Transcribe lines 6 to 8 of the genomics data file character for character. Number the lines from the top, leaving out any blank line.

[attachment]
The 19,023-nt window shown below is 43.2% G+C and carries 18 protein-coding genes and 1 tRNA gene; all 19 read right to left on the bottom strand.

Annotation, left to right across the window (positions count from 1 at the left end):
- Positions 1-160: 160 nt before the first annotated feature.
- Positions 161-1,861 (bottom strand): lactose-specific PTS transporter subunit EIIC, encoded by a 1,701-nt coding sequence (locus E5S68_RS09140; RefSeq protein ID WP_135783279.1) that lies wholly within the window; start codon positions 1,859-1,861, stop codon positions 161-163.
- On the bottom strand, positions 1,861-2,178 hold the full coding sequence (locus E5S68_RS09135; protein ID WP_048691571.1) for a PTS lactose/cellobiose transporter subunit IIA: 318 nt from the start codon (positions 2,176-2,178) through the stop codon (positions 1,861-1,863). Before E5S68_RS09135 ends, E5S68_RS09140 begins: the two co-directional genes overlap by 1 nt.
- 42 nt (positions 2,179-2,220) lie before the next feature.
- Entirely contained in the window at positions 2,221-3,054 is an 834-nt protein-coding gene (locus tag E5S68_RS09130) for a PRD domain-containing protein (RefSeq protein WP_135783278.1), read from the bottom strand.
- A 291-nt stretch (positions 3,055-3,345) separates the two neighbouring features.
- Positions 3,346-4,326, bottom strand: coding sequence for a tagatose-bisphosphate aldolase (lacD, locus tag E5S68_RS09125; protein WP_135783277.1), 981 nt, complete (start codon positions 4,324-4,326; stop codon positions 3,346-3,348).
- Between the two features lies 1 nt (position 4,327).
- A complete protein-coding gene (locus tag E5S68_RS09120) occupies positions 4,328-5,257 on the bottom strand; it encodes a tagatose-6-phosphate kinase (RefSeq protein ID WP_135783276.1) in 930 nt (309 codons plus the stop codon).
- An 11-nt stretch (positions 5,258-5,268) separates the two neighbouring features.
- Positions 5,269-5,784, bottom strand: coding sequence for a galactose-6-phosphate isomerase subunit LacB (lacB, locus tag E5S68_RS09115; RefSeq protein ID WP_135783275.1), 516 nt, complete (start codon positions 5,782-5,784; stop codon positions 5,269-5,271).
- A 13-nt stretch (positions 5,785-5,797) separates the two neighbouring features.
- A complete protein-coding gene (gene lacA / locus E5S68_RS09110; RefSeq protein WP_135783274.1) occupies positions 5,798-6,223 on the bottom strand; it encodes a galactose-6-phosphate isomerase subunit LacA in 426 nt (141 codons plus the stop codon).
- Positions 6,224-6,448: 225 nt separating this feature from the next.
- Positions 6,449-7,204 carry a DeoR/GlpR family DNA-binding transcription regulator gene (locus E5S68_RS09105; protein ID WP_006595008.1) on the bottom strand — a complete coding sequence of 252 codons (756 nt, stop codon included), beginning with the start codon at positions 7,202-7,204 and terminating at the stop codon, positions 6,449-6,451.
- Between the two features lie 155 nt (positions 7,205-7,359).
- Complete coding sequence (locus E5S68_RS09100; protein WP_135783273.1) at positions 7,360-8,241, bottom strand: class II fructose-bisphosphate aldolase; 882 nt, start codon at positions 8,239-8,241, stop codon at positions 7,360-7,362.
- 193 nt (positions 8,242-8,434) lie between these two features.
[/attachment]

- 42 nt (positions 2,179-2,220) lie before the next feature.
- Entirely contained in the window at positions 2,221-3,054 is an 834-nt protein-coding gene (locus tag E5S68_RS09130) for a PRD domain-containing protein (RefSeq protein WP_135783278.1), read from the bottom strand.
- A 291-nt stretch (positions 3,055-3,345) separates the two neighbouring features.